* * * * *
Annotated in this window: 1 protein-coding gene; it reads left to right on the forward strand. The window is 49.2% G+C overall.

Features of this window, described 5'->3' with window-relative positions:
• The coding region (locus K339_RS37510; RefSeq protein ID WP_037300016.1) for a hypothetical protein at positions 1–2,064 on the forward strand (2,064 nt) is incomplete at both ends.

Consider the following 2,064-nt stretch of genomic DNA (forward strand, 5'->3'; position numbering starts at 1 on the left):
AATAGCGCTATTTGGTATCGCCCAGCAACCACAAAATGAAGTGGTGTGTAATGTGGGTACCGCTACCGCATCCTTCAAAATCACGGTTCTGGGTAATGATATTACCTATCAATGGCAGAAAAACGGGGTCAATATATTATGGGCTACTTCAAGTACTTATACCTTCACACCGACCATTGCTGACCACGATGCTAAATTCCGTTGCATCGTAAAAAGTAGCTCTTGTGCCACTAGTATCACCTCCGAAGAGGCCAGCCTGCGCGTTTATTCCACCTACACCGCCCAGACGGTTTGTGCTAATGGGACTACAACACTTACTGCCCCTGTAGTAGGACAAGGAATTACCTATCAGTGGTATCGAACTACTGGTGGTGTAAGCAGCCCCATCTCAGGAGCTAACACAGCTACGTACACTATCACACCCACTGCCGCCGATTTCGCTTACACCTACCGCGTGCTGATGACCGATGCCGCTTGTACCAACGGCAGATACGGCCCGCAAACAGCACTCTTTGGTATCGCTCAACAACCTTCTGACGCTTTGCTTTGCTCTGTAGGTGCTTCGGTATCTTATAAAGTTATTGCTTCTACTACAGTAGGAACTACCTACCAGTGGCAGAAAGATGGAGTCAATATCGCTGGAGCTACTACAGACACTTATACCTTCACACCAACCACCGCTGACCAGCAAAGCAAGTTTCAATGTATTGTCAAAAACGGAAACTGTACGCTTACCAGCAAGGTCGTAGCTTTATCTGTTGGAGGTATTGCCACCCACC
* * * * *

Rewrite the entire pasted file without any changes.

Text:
Annotated in this window: 1 protein-coding gene; it reads left to right on the forward strand. The window is 49.2% G+C overall.

Features of this window, described 5'->3' with window-relative positions:
• The coding region (locus K339_RS37510; RefSeq protein ID WP_037300016.1) for a hypothetical protein at positions 1–2,064 on the forward strand (2,064 nt) is incomplete at both ends.

Consider the following 2,064-nt stretch of genomic DNA (forward strand, 5'->3'; position numbering starts at 1 on the left):
AATAGCGCTATTTGGTATCGCCCAGCAACCACAAAATGAAGTGGTGTGTAATGTGGGTACCGCTACCGCATCCTTCAAAATCACGGTTCTGGGTAATGATATTACCTATCAATGGCAGAAAAACGGGGTCAATATATTATGGGCTACTTCAAGTACTTATACCTTCACACCGACCATTGCTGACCACGATGCTAAATTCCGTTGCATCGTAAAAAGTAGCTCTTGTGCCACTAGTATCACCTCCGAAGAGGCCAGCCTGCGCGTTTATTCCACCTACACCGCCCAGACGGTTTGTGCTAATGGGACTACAACACTTACTGCCCCTGTAGTAGGACAAGGAATTACCTATCAGTGGTATCGAACTACTGGTGGTGTAAGCAGCCCCATCTCAGGAGCTAACACAGCTACGTACACTATCACACCCACTGCCGCCGATTTCGCTTACACCTACCGCGTGCTGATGACCGATGCCGCTTGTACCAACGGCAGATACGGCCCGCAAACAGCACTCTTTGGTATCGCTCAACAACCTTCTGACGCTTTGCTTTGCTCTGTAGGTGCTTCGGTATCTTATAAAGTTATTGCTTCTACTACAGTAGGAACTACCTACCAGTGGCAGAAAGATGGAGTCAATATCGCTGGAGCTACTACAGACACTTATACCTTCACACCAACCACCGCTGACCAGCAAAGCAAGTTTCAATGTATTGTCAAAAACGGAAACTGTACGCTTACCAGCAAGGTCGTAGCTTTATCTGTTGGAGGTATTGCCACCCACC